Simon Constantinou & Dody Constantinou (his nephew) with their selection of hairdressing trophies.

Simon Constantinou & Dody Constantinou (his nephew) with their selection of hairdressing trophies.

Simon does some quick mental arithmetic and calculates that there are currently nine Constantinou hairdressers working in Salons across Cardiff. It is most certainly a family affair. Although Simon’s father passed away in 1989 the sign above the door still reads ‘O. Constantinou and Sons’ just like it did over 50 years ago.

“City Road was the flagship salon for many years and we decided last year that we wanted to come back to here – we felt that Crwys Road was right,” he said. “We kept the name ‘O.Constantinou and Sons’, my mother still lives upstairs, it’s one of the things we wanted to do and she insisted on it too, so we kept the old Constantinou name there.”

In his 50 years of cutting Cardiff’s hair Simon has seen many styles come and go – and come back again. “My father used to do short back and sides back in 1950,” he said. “Now they call it the fade, it’s what all these footballers have, it’s basically an adaptation of the short back and sides.”

“The bob comes and goes all the time. People say, ‘there’s this fabulous new hairstyle, it’s called the bob’ well excuse me, Cleopatra had it! How far back do you want to go? Hairpieces were very popular in the late 50s but now you see them on X Factor, all the judges have different hairstyles every time. It’s the same sort of thing, just an adaptation.”

The original salon with Odysseas and staff, 1960.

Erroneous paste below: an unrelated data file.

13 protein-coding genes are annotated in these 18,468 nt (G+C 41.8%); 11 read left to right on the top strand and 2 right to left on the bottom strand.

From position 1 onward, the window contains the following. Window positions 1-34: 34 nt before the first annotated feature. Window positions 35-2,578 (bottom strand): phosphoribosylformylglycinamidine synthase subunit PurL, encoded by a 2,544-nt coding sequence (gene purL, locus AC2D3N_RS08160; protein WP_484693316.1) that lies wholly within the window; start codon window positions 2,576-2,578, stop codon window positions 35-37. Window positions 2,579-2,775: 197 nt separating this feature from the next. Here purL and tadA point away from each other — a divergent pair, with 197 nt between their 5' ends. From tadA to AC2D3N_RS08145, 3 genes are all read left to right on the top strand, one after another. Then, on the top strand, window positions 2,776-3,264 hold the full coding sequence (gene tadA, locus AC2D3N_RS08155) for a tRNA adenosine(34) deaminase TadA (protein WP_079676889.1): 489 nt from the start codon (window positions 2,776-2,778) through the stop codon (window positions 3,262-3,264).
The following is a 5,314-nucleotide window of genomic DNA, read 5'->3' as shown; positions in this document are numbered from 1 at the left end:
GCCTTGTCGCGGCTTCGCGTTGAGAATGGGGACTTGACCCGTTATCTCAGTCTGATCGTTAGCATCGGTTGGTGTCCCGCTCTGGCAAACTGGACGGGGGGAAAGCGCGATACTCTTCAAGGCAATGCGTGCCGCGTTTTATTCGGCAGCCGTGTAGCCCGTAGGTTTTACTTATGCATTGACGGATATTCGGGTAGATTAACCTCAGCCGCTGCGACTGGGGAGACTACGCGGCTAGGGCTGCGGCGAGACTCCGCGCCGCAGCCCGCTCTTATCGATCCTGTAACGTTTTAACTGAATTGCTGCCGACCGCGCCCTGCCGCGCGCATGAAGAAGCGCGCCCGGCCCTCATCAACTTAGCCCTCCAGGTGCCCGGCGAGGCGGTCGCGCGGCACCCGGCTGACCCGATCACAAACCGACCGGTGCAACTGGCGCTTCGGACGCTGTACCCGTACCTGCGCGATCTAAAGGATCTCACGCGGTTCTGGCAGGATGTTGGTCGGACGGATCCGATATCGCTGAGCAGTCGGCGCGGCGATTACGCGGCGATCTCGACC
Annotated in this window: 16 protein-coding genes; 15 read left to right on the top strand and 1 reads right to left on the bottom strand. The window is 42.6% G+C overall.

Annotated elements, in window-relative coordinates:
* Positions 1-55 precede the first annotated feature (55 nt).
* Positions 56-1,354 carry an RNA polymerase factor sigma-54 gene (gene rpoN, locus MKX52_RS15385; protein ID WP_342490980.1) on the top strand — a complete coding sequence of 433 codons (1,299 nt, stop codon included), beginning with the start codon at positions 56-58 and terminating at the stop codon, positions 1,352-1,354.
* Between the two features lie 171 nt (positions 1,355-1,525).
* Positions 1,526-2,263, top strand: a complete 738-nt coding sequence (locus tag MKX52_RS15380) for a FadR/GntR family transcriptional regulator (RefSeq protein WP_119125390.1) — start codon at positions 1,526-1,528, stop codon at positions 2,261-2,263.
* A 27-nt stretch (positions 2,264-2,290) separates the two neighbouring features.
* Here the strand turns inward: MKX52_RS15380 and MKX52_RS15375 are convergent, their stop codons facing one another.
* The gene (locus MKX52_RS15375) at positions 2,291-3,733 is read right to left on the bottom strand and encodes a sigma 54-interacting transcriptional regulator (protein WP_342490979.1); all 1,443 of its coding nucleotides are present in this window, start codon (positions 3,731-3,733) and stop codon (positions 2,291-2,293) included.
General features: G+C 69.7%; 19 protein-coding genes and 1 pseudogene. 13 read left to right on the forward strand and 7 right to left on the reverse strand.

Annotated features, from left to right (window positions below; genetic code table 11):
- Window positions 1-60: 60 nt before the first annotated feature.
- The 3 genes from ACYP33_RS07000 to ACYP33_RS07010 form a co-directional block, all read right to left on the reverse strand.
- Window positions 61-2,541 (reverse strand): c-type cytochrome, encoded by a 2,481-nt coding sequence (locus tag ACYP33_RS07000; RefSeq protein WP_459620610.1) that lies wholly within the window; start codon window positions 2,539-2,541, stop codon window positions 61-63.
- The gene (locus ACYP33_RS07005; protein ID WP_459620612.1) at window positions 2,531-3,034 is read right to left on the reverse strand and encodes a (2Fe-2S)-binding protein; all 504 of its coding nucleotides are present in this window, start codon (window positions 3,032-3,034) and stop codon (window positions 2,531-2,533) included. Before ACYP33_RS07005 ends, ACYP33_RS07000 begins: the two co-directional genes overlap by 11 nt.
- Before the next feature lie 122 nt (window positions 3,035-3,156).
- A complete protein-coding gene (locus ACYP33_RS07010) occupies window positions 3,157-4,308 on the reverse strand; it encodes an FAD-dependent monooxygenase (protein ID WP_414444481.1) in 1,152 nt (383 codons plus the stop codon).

The original salon with Odysseas and staff, 1960.

Apart from those timeless, recurring styles what does Simon see as the future? What’s going to be the next trendy hairdo on the streets of Cardiff?

“I think men will start growing their hair again because it goes through phases. Inf act I remember when men started growing their hair in the 70s my father was gutted because he used to have clients coming in every two or three weeks and then suddenly they went for months without a haircut. He didn’t like that at all!

“It went from short back and sides to longer hair – you probably remember the styles in the 70s and 80s – long hair and blow-dried styles for the men. Of course then it went back to shorter hair and now it’s gone to extremely short hair so I can see them growing their hair again.

In women’s hair I can see waves coming in, as in permanent waves, soft perms. Perms back in late 80s were very popular – Kevin Keegan perms if you like – and the ladies had the curly styles. Then perms went totally out of fashion, nobody does perms, we do hardly any perms – it’s started picking up again now but a different type of perm. Instead of perms for curl we’re doing perms to give volume and maybe soft wave, with the new products we’ve got now I think I can see that happening.”

So who will it be trimming Cardiff’s hair in the future? Simon is content to continue snipping, at least for the moment.

“I’ve got no intentions of retiring, I’m 63 now and I said when I was younger I would retire at 40 but now I’m 63 and I’m still going, I don’t want to retire. I might take it a bit easier, pass it over to the family and let them do a bit more. The next generation is still young so we don’t know who’ll come along next. My granddaughter is doing a bit of plaiting at the moment on her Barbie dolls so she might but she’s only 10, so it’s a long way off.”